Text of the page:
Lebanese cardinal arrives in Saudi Arabia to meet Hariri

A poster depicting Lebanon's Prime Minister Saad al-Hariri who has resigned from his post is seen in Beirut
Credit
Reuters

A poster depicting Lebanon's Prime Minister Saad al-Hariri who has resigned from his post is seen in Beirut Credit Reuters

Lebanese Prime Minister Saad Hariri is set to appear in an interview with his party's media outlet, Al-Mustaqbal TV on Sunday night, in a clear attempt by Saudi authorities to deny that the man is held captive by Riyadh.

Many Lebanese have suspected Hariri was placed under house arrest as part of a Saudi plan to unravel a coalition government he had formed a year ago with the Iran-backed militant group Hezbollah.

A dual Lebanese-Saudi national, the Saudi-allied Hariri unexpectedly announced his resignation on November 4 in a pre-recorded message on Saudi TV, criticizing Iran and Hezbollah, and saying he feared for his safety. He said he would return to Lebanon within two or three days.

Hariri said his resignation was intended as a "positive shock" to his country, which he saw in danger.

"We appeal first of all to the political forces to focus on Lebanon and what they can deliver to their citizens, Prime Minister Hariri to return to his country and the unity government.to focus on domestic achievements", the bloc's top diplomat, Federica Mogherini, told reporters.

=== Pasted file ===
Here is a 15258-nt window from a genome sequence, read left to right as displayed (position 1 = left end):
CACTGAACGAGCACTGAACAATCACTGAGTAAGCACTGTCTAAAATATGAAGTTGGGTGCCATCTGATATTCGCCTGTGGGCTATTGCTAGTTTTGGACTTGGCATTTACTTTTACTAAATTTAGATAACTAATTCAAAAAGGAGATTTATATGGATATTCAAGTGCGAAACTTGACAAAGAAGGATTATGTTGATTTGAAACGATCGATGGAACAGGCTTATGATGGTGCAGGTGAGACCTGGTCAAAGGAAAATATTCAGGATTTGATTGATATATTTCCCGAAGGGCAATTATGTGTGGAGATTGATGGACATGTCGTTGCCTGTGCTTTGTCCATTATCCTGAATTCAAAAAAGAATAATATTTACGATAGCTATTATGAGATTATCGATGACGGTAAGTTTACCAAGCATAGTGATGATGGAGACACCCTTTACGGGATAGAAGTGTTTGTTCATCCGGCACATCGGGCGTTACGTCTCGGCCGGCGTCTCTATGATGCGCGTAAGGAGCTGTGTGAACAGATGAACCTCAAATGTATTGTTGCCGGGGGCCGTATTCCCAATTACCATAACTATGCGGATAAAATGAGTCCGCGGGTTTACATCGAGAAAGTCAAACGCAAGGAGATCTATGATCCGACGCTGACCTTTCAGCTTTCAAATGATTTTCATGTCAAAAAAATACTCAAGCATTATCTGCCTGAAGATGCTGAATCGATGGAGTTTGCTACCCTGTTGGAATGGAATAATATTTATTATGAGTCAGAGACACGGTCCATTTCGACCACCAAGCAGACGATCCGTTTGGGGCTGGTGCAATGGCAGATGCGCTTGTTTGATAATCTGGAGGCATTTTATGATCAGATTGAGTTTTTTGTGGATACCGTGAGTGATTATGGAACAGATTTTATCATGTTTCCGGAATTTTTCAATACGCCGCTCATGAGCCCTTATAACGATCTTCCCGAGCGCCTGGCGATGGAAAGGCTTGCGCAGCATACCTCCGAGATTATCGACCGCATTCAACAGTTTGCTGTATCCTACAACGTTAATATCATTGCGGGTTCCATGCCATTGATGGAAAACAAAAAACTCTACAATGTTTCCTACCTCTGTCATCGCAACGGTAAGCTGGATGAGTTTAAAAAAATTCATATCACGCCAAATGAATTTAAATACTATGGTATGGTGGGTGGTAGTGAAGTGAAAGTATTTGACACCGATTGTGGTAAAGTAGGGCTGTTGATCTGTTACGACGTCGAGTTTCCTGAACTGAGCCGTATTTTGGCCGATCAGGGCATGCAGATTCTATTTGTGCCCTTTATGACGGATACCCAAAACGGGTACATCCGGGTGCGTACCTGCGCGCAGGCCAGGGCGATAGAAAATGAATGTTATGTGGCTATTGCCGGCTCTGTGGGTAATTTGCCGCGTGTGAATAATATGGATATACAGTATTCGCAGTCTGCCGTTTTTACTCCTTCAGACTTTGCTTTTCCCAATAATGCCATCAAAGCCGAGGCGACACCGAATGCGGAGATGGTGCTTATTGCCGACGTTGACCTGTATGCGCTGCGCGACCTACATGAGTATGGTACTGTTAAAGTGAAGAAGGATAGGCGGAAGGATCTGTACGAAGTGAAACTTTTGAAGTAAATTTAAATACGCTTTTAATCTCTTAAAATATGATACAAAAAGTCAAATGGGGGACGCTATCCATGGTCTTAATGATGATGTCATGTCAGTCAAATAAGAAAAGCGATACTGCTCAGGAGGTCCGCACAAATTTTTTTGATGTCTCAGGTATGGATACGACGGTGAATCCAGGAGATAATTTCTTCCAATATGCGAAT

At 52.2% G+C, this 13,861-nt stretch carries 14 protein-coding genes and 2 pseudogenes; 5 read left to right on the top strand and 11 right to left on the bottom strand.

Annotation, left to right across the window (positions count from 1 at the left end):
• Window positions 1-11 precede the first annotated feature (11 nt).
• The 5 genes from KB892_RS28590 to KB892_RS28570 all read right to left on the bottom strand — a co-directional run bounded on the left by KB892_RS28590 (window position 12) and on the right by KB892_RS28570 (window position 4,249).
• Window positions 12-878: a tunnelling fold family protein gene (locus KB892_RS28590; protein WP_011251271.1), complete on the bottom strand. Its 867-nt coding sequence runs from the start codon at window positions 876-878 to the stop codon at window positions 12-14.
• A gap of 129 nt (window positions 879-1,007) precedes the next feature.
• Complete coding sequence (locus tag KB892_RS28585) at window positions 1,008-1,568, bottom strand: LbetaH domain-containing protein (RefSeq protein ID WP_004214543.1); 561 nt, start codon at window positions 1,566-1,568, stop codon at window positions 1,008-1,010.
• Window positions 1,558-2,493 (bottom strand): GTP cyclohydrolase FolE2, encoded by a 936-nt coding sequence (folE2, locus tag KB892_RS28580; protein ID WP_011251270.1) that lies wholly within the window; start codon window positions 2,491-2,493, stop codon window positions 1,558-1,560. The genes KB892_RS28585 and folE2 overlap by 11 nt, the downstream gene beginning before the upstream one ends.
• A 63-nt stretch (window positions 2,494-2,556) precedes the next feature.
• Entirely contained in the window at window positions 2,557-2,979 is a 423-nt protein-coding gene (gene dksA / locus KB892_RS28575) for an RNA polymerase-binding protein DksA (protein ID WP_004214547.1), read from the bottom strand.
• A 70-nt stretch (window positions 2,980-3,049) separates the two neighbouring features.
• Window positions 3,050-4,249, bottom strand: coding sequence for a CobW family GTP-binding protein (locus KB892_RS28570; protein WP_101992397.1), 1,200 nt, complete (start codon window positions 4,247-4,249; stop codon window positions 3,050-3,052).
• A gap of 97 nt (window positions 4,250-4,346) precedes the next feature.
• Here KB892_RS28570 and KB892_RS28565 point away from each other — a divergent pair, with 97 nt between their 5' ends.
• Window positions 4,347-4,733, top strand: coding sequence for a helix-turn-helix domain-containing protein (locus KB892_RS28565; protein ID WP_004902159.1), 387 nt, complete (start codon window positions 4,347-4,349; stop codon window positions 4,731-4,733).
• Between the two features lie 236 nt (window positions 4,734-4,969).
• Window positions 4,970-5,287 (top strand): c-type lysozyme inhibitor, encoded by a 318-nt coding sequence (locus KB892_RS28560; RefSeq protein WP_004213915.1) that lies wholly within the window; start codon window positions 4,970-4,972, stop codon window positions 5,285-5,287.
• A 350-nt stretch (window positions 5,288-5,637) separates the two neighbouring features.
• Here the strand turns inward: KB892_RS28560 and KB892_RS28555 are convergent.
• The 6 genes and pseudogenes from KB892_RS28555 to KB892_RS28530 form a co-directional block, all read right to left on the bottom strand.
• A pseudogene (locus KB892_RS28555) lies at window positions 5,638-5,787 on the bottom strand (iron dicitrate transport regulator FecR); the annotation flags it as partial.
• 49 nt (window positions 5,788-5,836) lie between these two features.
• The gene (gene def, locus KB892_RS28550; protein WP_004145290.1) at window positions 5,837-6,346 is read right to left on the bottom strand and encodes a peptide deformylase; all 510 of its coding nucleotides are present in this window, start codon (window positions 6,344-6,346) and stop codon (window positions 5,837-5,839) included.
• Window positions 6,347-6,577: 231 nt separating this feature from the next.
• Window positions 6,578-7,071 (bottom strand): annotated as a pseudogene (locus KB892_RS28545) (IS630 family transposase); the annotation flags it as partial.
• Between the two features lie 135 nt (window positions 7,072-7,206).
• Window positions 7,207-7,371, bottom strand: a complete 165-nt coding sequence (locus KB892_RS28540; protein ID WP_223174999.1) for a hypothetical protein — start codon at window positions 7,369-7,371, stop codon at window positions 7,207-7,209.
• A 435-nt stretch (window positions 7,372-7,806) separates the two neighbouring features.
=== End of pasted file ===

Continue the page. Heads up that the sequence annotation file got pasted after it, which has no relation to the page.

In a statement from his office, Aoun said "Hariri's freedom has been restricted and conditions have been imposed regarding his residence and the contacts he may have, even with members of his family".

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After a belligerent resignation speech on November 4, Hariri looked sad and exhausted on Sunday, at times holding back tears in the interview that went on for over an hour.

He added that a marathon planned in Beirut on Sunday in which tens of thousands are expected to participate should be "a national sports demonstration for solidarity with Prime Minister Hariri and his return to his country".

Lebanon President Michel Aoun said before the interview that the "mysterious circumstances for Hariri's stay in the Saudi capital of Riaydh makes all his positions questionable and in doubt and not of his own volition".

Saudi Arabia has stepped up its rhetoric against Hezbollah and Iran, accusing both of supporting Shiite rebels in Yemen. When asked about reports that he is not communicative and doesn't use his phone much, he said: "I am in a reflective state", adding that he didn't want any distractions amid a very busy schedule.

"The Lebanese people have been waiting for him (Hariri) to return because the situation has come to a stop and the Lebanese people have been unsettled", el-Rai said. Several sources believe that Saudi Arabia is holding Hariri against his will, a claim the kingdom has rejected.

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